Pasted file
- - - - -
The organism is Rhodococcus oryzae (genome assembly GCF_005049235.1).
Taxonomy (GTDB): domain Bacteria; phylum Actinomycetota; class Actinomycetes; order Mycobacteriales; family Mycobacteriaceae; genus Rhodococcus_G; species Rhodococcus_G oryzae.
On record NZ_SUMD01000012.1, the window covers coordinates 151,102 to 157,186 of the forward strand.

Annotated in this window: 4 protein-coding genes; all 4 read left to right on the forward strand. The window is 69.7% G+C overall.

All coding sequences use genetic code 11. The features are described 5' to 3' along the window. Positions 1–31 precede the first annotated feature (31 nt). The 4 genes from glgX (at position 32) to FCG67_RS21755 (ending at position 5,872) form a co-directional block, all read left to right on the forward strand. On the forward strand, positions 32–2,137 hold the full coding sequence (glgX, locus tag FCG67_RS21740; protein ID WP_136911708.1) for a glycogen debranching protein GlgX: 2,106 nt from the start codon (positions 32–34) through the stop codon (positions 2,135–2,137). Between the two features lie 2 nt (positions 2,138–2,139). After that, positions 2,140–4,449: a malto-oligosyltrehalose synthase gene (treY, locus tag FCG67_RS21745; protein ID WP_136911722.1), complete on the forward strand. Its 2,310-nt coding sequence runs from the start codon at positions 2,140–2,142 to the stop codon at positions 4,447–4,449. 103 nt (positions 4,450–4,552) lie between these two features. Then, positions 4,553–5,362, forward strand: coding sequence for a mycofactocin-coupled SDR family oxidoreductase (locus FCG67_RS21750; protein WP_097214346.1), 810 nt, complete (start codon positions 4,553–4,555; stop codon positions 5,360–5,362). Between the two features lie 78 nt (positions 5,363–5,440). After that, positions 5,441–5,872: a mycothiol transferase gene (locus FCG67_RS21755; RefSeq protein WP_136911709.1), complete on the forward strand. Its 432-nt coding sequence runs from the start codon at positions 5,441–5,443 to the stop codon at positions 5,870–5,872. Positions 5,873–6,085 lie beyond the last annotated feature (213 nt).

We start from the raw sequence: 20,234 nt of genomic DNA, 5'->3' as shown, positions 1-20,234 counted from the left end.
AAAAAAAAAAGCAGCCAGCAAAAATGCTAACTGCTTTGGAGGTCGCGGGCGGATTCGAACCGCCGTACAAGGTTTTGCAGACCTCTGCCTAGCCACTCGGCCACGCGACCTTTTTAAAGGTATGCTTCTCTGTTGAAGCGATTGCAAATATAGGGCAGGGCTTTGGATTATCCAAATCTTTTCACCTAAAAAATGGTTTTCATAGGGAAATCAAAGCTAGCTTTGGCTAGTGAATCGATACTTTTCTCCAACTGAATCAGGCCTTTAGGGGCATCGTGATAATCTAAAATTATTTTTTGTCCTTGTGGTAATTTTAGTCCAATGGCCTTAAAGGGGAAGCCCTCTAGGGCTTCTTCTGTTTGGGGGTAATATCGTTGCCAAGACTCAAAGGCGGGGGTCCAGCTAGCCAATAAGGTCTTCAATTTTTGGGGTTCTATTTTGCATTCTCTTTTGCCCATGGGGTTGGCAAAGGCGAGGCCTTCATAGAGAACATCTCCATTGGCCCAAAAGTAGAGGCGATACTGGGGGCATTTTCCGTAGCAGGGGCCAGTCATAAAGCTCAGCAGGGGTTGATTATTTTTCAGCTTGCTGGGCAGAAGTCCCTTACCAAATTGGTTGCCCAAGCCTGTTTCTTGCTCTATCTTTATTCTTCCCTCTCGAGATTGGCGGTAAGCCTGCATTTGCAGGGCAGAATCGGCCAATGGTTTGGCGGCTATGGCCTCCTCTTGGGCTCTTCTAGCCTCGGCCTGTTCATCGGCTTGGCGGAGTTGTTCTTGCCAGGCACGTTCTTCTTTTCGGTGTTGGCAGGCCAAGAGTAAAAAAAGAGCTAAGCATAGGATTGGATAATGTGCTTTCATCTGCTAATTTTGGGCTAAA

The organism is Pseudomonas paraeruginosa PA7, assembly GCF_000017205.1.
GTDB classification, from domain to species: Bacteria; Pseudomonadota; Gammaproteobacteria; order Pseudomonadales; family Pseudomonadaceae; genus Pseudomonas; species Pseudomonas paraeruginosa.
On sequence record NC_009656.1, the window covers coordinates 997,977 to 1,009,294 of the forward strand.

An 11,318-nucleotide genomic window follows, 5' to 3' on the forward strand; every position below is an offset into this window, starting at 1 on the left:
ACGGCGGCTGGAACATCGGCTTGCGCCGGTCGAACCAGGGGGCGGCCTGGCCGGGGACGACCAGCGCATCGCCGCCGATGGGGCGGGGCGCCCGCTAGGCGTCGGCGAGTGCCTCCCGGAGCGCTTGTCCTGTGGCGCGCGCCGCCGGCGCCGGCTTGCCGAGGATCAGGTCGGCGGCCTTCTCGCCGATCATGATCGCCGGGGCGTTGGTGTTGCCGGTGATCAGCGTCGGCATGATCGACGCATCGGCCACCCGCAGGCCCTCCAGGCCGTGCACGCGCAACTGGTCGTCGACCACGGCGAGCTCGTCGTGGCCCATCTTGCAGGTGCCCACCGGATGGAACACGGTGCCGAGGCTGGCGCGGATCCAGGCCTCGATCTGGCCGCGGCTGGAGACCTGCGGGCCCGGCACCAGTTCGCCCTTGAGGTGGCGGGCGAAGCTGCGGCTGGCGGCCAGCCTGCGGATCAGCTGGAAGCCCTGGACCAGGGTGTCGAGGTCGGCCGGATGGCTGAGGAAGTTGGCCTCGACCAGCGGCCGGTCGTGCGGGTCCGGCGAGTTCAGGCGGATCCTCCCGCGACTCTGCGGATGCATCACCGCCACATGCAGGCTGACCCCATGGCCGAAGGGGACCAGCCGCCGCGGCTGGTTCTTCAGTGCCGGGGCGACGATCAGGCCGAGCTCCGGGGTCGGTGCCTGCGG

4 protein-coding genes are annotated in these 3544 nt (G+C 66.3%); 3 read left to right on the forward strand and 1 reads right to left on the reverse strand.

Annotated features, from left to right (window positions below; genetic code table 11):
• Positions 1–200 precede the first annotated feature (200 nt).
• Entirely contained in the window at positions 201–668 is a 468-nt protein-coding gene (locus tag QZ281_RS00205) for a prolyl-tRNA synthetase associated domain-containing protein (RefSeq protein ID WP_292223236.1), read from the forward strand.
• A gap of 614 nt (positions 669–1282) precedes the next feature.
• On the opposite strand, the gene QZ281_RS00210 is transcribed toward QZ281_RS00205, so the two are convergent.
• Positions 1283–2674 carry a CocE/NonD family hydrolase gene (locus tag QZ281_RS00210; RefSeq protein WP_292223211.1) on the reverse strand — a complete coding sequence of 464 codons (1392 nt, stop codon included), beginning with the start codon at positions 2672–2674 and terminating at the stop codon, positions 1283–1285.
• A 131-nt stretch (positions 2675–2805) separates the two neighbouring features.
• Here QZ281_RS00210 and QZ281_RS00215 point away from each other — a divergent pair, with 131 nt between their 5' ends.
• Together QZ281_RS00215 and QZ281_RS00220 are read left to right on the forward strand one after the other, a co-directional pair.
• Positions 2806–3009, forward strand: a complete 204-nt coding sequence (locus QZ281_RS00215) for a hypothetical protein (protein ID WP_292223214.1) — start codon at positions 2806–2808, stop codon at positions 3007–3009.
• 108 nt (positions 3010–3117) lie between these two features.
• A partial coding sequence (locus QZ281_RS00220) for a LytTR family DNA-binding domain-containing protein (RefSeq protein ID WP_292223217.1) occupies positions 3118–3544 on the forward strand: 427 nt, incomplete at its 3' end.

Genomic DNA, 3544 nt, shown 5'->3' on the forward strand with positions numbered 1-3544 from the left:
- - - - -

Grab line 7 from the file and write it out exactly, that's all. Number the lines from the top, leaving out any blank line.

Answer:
AAAAAAAAAAGCAGCCAGCAAAAATGCTAACTGCTTTGGAGGTCGCGGGCGGATTCGAACCGCCGTACAAGGTTTTGCAGACCTCTGCCTAGCCACTCGGCCACGCGACCTTTTTAAAGGTATGCTTCTCTGTTGAAGCGATTGCAAATATAGGGCAGGGCTTTGGATTATCCAAATCTTTTCACCTAAAAAATGGTTTTCATAGGGAAATCAAAGCTAGCTTTGGCTAGTGAATCGATACTTTTCTCCAACTGAATCAGGCCTTTAGGGGCATCGTGATAATCTAAAATTATTTTTTGTCCTTGTGGTAATTTTAGTCCAATGGCCTTAAAGGGGAAGCCCTCTAGGGCTTCTTCTGTTTGGGGGTAATATCGTTGCCAAGACTCAAAGGCGGGGGTCCAGCTAGCCAATAAGGTCTTCAATTTTTGGGGTTCTATTTTGCATTCTCTTTTGCCCATGGGGTTGGCAAAGGCGAGGCCTTCATAGAGAACATCTCCATTGGCCCAAAAGTAGAGGCGATACTGGGGGCATTTTCCGTAGCAGGGGCCAGTCATAAAGCTCAGCAGGGGTTGATTATTTTTCAGCTTGCTGGGCAGAAGTCCCTTACCAAATTGGTTGCCCAAGCCTGTTTCTTGCTCTATCTTTATTCTTCCCTCTCGAGATTGGCGGTAAGCCTGCATTTGCAGGGCAGAATCGGCCAATGGTTTGGCGGCTATGGCCTCCTCTTGGGCTCTTCTAGCCTCGGCCTGTTCATCGGCTTGGCGGAGTTGTTCTTGCCAGGCACGTTCTTCTTTTCGGTGTTGGCAGGCCAAGAGTAAAAAAAGAGCTAAGCATAGGATTGGATAATGTGCTTTCATCTGCTAATTTTGGGCTAAA